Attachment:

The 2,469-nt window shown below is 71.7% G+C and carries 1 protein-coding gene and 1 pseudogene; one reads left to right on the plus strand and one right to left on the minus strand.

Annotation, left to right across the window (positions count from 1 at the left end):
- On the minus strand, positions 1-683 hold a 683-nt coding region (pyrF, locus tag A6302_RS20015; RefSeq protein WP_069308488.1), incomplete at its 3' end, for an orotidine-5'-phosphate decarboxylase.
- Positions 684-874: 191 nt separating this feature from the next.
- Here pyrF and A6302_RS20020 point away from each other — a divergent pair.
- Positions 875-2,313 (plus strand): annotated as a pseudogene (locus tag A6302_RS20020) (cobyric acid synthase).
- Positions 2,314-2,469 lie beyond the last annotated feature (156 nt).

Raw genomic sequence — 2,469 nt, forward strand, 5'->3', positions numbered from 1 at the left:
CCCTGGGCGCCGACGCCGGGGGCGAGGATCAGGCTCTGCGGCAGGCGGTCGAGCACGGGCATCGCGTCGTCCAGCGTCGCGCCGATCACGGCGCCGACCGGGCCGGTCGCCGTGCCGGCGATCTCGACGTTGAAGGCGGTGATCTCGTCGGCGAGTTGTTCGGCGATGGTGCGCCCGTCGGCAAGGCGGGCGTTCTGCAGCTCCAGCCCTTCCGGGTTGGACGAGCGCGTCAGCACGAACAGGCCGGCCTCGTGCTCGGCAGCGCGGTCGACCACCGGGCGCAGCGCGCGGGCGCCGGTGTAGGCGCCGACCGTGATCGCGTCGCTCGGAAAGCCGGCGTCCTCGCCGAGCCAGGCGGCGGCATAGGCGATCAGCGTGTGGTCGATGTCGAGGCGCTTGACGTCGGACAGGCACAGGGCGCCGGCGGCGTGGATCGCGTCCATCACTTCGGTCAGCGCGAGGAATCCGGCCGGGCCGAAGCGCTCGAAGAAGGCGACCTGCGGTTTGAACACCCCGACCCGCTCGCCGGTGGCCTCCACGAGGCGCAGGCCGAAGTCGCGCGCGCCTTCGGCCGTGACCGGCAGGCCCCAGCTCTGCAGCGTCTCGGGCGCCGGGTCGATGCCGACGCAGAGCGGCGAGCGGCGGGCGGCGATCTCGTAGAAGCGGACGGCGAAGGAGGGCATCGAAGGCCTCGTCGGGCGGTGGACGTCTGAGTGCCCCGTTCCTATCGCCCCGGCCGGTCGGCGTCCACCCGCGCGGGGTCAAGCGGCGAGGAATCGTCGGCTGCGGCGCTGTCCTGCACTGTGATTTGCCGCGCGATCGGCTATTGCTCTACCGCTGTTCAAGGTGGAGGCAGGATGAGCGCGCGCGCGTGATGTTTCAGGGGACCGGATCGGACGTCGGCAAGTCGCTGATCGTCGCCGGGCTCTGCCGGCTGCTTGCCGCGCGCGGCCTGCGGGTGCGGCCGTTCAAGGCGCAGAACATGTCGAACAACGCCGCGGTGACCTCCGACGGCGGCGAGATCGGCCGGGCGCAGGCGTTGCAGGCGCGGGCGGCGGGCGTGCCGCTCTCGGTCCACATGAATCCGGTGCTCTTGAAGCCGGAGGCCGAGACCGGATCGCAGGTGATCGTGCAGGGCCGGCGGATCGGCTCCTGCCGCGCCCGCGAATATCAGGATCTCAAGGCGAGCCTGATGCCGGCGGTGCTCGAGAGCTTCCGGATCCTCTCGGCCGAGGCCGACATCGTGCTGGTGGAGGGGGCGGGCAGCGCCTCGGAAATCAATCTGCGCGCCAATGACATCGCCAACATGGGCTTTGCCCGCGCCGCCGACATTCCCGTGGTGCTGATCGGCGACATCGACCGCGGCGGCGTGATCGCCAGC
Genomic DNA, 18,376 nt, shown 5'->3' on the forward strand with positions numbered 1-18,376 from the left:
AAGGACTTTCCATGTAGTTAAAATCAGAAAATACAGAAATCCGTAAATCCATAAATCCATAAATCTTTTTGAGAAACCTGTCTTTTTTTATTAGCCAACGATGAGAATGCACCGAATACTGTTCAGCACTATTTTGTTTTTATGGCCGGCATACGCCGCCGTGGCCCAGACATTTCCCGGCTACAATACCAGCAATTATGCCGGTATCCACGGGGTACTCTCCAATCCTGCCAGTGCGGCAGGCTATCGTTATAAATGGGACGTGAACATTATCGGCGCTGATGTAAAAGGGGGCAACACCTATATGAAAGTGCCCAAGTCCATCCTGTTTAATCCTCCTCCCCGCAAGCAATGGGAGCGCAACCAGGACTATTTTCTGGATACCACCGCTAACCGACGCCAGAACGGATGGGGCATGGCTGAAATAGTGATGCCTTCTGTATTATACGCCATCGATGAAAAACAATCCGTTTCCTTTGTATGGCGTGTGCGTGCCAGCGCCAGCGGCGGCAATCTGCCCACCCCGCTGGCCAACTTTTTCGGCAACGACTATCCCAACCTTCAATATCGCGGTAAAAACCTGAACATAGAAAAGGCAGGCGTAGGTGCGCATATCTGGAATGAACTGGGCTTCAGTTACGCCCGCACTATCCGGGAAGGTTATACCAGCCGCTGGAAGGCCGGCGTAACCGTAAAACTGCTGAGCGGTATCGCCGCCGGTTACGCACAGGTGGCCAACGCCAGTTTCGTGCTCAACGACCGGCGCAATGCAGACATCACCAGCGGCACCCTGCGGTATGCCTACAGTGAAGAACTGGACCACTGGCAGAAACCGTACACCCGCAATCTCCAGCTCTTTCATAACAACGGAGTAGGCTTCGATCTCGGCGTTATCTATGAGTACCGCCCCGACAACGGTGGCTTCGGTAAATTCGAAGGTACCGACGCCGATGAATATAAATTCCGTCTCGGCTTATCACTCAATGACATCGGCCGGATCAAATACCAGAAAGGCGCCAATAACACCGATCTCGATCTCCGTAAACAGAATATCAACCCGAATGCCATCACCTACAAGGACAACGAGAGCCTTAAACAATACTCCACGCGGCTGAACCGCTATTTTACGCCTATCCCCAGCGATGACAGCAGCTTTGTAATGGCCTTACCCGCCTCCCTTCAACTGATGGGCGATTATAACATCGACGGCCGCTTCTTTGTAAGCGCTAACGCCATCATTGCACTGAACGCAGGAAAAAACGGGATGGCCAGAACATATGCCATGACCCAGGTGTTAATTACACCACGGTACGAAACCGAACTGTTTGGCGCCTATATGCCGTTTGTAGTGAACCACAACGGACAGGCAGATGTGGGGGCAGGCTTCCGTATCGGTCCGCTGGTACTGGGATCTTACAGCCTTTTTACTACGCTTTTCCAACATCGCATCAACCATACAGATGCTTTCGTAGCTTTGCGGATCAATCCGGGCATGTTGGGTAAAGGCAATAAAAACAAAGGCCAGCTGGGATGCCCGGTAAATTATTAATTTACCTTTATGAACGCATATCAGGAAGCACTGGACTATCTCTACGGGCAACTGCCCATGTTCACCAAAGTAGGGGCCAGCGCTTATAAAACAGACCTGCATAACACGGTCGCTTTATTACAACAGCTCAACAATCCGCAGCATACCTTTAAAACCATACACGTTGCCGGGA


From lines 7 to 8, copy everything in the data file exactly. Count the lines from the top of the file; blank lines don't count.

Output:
- Positions 2,314-2,469 lie beyond the last annotated feature (156 nt).

Raw genomic sequence — 2,469 nt, forward strand, 5'->3', positions numbered from 1 at the left: